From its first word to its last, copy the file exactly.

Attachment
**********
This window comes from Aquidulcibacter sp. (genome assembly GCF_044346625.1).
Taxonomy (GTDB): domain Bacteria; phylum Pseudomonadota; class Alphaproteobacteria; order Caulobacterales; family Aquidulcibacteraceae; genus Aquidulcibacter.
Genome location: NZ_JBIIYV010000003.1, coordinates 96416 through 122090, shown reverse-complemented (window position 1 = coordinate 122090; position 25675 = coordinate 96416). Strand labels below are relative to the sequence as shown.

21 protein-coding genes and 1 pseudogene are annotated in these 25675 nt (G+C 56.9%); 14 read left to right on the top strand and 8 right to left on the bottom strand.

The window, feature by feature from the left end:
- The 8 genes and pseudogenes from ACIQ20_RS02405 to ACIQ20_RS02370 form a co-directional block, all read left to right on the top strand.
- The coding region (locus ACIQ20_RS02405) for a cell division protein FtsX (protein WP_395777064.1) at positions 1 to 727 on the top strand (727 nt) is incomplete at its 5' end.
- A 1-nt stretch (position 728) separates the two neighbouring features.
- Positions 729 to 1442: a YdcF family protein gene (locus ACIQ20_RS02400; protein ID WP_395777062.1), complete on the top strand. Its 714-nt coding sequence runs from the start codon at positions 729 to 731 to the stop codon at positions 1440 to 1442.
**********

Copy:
This window comes from Aquidulcibacter sp. (genome assembly GCF_044346625.1).
Taxonomy (GTDB): domain Bacteria; phylum Pseudomonadota; class Alphaproteobacteria; order Caulobacterales; family Aquidulcibacteraceae; genus Aquidulcibacter.
Genome location: NZ_JBIIYV010000003.1, coordinates 96416 through 122090, shown reverse-complemented (window position 1 = coordinate 122090; position 25675 = coordinate 96416). Strand labels below are relative to the sequence as shown.

21 protein-coding genes and 1 pseudogene are annotated in these 25675 nt (G+C 56.9%); 14 read left to right on the top strand and 8 right to left on the bottom strand.

The window, feature by feature from the left end:
- The 8 genes and pseudogenes from ACIQ20_RS02405 to ACIQ20_RS02370 form a co-directional block, all read left to right on the top strand.
- The coding region (locus ACIQ20_RS02405) for a cell division protein FtsX (protein WP_395777064.1) at positions 1 to 727 on the top strand (727 nt) is incomplete at its 5' end.
- A 1-nt stretch (position 728) separates the two neighbouring features.
- Positions 729 to 1442: a YdcF family protein gene (locus ACIQ20_RS02400; protein ID WP_395777062.1), complete on the top strand. Its 714-nt coding sequence runs from the start codon at positions 729 to 731 to the stop codon at positions 1440 to 1442.